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donnybrook

Trade Equivalency Assessment

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Just to clarify...the AME (Aircraft Maintenance Engineer) is not a trade, nor trade designation. It is the License delegated to a qualified person by Transport Canada, granting the person the authority to certify a Maintenance Release on an aircraft after work is performed to a defined standard. It does not state anywhere that this individual is qualified to, or able to perform the actual task being certified; although in our industry there is an expectation that a "good AME" is a good Technician.

 

There is not, nor ever has been an "apprenticeship" to qualify as an AME, as this is not a trade. The use of the term "Apprentice AME" has been incorrectly used for many years to refer to a person who is training and working towards meeting the Transport Canada CARs requirements to be granted this delegation.

 

Granted, there is normally a lot of technical training, knowledge, and experience that comes with attaining the license. Some of these areas may be viewed by an apprenticeship program for a regular trade in a mechanical field as having some equivalency, but don't be surprised if you have to educate the person on the other side of the desk regarding why you would have equivalent ability and/or knowledge.

 

I went down this road a long time ago when trying to stay home some and going for my "Motor Mechanic" (auto-mechanic) license. After many months of working with(?) the Alberta Apprenticeship Board trying to show equivalency to many things I had learned as an AME, I was able to get permission to challenge all of the journeyman exams, however I elected to take the schooling for the last two years for my own interest and learning. I still had to complete (or demonstrate equivalence) all of the hours required regarding the experience requirements. I ended up with about half the hours being credited.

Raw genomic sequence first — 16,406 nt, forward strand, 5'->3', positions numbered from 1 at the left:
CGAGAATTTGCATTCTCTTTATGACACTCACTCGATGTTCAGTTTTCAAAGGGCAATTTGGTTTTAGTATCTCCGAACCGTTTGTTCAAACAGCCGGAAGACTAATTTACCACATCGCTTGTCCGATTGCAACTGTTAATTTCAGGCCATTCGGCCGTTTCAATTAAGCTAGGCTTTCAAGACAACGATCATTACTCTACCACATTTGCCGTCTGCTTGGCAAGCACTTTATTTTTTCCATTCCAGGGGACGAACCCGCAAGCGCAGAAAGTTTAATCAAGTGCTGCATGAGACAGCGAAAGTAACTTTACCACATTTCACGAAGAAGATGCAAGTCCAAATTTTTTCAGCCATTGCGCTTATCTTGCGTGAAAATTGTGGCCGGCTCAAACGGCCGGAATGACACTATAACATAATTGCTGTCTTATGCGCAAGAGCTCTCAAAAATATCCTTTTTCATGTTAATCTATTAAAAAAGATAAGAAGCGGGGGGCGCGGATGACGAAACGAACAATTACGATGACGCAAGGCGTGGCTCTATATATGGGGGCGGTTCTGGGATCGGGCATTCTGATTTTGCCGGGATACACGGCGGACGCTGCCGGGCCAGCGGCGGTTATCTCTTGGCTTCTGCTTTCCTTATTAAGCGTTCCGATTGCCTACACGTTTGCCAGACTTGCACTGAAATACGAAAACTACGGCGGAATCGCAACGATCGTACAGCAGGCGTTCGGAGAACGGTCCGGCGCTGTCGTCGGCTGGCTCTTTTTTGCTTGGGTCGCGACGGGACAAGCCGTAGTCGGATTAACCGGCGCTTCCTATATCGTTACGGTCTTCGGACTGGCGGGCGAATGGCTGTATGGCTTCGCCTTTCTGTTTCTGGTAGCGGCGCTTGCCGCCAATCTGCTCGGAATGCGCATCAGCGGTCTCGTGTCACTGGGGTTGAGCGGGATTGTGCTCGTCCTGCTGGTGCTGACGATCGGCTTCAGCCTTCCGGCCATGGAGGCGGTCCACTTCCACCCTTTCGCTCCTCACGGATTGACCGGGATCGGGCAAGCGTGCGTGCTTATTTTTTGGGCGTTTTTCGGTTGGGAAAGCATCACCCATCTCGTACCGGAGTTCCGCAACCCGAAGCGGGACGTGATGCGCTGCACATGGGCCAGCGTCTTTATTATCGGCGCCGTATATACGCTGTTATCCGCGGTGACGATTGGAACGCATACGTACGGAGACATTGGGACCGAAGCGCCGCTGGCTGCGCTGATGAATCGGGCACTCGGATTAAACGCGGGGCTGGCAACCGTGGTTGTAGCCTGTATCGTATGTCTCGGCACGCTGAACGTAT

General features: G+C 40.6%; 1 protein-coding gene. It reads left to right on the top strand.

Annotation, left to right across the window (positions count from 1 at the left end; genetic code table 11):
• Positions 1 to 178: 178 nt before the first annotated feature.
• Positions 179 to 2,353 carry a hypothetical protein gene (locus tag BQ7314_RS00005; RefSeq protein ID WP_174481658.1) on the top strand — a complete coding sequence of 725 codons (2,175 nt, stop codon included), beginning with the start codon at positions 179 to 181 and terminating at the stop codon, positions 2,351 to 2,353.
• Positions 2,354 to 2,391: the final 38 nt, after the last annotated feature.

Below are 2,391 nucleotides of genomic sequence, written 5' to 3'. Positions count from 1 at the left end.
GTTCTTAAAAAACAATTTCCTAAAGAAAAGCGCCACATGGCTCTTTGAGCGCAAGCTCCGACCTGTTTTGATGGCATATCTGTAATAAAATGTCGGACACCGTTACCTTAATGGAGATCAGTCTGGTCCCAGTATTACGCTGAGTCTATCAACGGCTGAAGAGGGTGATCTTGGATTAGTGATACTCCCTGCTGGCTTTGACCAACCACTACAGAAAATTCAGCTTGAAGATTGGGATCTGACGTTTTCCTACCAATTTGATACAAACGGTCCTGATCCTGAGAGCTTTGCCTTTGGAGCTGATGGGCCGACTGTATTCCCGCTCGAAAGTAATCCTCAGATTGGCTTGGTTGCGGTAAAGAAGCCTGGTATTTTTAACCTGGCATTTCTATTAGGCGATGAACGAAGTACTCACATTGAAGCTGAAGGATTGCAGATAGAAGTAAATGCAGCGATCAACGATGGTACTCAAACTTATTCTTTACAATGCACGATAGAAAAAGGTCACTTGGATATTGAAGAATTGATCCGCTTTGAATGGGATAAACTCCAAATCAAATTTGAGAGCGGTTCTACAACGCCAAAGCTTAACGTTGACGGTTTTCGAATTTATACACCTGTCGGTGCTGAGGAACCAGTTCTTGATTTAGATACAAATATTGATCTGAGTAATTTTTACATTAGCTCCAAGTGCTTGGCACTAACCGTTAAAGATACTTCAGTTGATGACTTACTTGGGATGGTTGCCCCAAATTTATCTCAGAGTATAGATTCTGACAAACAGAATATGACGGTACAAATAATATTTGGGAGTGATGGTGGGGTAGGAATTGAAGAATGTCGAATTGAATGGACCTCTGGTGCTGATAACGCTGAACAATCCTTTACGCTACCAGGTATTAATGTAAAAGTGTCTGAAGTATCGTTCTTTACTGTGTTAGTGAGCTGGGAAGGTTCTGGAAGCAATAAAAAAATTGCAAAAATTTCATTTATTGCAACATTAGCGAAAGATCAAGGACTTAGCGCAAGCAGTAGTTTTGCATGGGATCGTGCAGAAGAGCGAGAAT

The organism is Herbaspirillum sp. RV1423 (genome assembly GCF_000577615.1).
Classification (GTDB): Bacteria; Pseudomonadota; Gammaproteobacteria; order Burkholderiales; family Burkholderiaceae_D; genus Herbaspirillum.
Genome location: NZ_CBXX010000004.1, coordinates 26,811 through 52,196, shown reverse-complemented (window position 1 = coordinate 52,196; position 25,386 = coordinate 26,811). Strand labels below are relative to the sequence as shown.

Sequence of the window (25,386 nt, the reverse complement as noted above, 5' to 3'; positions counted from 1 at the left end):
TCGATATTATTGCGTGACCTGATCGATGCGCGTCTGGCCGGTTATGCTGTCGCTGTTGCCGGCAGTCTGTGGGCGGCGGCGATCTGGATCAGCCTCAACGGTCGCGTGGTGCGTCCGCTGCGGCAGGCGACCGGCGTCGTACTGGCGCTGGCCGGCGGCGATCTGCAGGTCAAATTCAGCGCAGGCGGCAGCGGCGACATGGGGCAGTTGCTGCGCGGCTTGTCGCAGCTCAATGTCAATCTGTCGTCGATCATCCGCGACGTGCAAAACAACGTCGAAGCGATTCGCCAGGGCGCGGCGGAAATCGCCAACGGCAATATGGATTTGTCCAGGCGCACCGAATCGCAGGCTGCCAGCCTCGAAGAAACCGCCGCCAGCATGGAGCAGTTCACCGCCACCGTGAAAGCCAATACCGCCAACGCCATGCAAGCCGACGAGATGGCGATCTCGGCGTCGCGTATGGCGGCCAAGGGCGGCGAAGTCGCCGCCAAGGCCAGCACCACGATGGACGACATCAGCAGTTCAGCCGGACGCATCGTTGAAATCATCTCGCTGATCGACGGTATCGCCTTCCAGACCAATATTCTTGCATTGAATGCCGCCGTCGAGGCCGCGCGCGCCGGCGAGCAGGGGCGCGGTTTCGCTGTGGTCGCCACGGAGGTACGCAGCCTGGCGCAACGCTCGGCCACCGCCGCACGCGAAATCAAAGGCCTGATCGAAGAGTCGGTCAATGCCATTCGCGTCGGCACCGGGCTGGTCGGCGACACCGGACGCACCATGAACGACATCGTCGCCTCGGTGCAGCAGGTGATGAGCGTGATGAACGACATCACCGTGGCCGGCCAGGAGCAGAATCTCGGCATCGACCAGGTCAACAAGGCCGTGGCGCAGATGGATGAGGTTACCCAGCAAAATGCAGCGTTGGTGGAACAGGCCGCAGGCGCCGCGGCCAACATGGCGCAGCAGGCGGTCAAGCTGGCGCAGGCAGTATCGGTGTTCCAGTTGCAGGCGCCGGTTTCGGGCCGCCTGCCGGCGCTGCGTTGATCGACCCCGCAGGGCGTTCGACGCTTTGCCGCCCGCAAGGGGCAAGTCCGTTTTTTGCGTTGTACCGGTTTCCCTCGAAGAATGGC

If you have any kind of a Journeyman License/Ticket for a related trade, there is often credit for equivalency given; I even think it is fairly clearly defined. There may be some forward motion in this area with regard to what the CCAA (formerly CAMC) is trying to do with their accredited programs such as AMT (Aircraft Maintenance Technician, etc.); however at this juncture in my career I don't think I'll bother with them.

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After over 12 years of field maintenance repair and overhauling aircraft and engines AME is 100% a trade. It's just not a "red seal" or provincially controlled trade, it is a federal license. That's why the other trades won't credit the experience because they have no reference to cirriculum or knowledge. A red deal trade however is INDUSTRY CONTROLLED. And that is why you are allowed to challenge all but one year "1500hrs work and 8 weeks school in alberta". It is doable but not the most thorough way to get trained. You just have to convince the employer of your competence going in and they can grant you hours based on your past experience. Look into it I did it and glad I did.... Still working on aircraft too. Best of luck!

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For those that havent read a dictionary...

 

trade

trād/

noun

 

a skilled job, typically one requiring manual skills and special training.

"the fundamentals of the construction trade"

synonyms: craft, occupation, job, career, profession, business, line of work, line, métier, vocation, calling, walk of life, field; work, employment, livelihood

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